Objectives To explore the reasons for attendance at the emergency department (ED) by patients who could have been managed in an alternative service and the rate of acute admissions to one acute hospital.
Design Interview study.
Setting One acute hospital (University Hospitals of Leicester) in the East Midlands.
Participants 23 patients and/or their carers.
Methods A purposive sample of patients attending the ED and the linked urgent care centre was identified and recruited. Patients in the sample were approached by a clinician and a researcher and invited to take part in an interview. Patients of different ethnicities and from different age groups, arriving at the ED via different referral routes (self-referral, emergency ambulance, GP referral, out-of-hours services) and attending at different times of the day and night were included. The interviews were recorded and transcribed with the individuals' permission and analysed using the framework analysis approach.
Results Patients' anxiety or concern about the presenting problem, the range of services available to the ED and the perceived efficacy of these services, patients' perceptions of access to alternative services including general practice and lack of alternative pathways were factors that influenced the decision to use the ED.
Conclusions Access to general practice, anxiety about the presenting problem, awareness and perceptions of the efficacy of the services available in the ED and lack of alternative pathways are important predictors of attendance rates.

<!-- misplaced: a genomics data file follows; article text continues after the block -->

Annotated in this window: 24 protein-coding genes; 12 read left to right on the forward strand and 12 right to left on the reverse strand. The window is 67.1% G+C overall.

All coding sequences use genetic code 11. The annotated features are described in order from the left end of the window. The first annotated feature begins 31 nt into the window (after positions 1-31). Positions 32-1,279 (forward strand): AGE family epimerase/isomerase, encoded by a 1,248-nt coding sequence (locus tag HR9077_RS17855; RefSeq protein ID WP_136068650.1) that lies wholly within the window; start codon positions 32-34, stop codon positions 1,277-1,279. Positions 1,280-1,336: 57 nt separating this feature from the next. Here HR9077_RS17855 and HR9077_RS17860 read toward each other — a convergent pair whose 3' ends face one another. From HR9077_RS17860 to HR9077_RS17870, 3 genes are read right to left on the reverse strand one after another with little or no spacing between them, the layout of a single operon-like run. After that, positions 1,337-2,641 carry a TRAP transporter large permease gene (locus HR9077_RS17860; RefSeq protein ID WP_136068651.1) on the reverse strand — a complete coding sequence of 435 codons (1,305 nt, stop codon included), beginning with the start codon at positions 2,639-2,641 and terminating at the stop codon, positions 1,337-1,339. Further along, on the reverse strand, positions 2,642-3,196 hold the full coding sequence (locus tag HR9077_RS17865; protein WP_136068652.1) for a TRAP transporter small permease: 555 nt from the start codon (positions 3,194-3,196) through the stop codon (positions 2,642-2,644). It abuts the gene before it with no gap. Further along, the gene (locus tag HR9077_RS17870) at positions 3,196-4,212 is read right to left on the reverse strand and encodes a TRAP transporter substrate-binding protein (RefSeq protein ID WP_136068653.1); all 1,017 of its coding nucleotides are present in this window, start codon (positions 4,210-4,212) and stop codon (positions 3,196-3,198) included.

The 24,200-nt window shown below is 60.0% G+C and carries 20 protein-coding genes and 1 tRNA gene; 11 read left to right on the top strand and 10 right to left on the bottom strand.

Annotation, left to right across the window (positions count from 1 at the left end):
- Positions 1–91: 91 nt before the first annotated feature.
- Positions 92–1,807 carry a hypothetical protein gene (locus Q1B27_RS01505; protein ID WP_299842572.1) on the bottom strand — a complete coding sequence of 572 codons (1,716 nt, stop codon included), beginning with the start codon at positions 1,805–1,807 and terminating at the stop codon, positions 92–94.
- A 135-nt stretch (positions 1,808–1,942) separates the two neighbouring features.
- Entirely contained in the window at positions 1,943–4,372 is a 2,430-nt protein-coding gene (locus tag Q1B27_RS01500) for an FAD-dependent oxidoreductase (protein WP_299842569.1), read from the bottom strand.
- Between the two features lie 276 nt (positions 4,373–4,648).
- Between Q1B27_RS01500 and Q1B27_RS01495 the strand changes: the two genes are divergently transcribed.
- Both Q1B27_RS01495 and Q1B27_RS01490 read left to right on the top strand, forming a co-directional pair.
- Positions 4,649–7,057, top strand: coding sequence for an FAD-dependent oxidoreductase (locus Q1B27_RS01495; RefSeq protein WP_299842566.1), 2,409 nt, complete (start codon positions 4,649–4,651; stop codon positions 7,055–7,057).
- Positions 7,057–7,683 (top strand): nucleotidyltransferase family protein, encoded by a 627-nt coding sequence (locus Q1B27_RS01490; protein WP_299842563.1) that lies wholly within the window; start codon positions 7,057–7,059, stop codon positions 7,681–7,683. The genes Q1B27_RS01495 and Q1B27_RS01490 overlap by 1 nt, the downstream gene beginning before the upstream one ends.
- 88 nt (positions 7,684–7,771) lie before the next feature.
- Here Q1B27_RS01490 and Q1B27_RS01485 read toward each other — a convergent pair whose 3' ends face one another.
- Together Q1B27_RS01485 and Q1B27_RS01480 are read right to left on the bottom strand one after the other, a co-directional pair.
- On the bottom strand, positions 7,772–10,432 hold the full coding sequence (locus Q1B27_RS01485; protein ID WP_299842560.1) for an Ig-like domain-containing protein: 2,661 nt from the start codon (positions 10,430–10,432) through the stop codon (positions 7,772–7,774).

- Admission avoidance
- emergency care systems
- emergency departments
- primary care
- fractures and dislocations
- accidental falls
- acute medicine-other
- paediatric emergency medicine
- cost effectiveness
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Funding This study is part of a programme of research funded by the National Institute of Health Research (NIHR) which is being undertaken by the NIHR Collaboration for Leadership in Applied Health Research and Care (CLAHRC) for Leicestershire, Northamptonshire and Rutland (LNR). The views expressed in the paper do not necessarily reflect those of the Department of Health or the NIHR. The funder had no role in study design, collection, analysis, and interpretation of data and the writing of the article and the decision to submit it for publication. All the researchers had access to the data.
Competing interests MH is an employee of Leicestershire County and Rutland Trust, and JB and MH are employees of University Hospitals of Leicester Trust that might have an interest in the submitted work in the previous 3 years.
Patient consent A patient and carer consent form was designed by the team and was used to obtain consent.
Ethics approval The study was a service evaluation. NHS ethics committee approval was not required, but we sought and obtained approval from the Medical Directorate Safety, Effectiveness and Audit Committee at UHL.
Provenance and peer review Not commissioned; externally peer reviewed.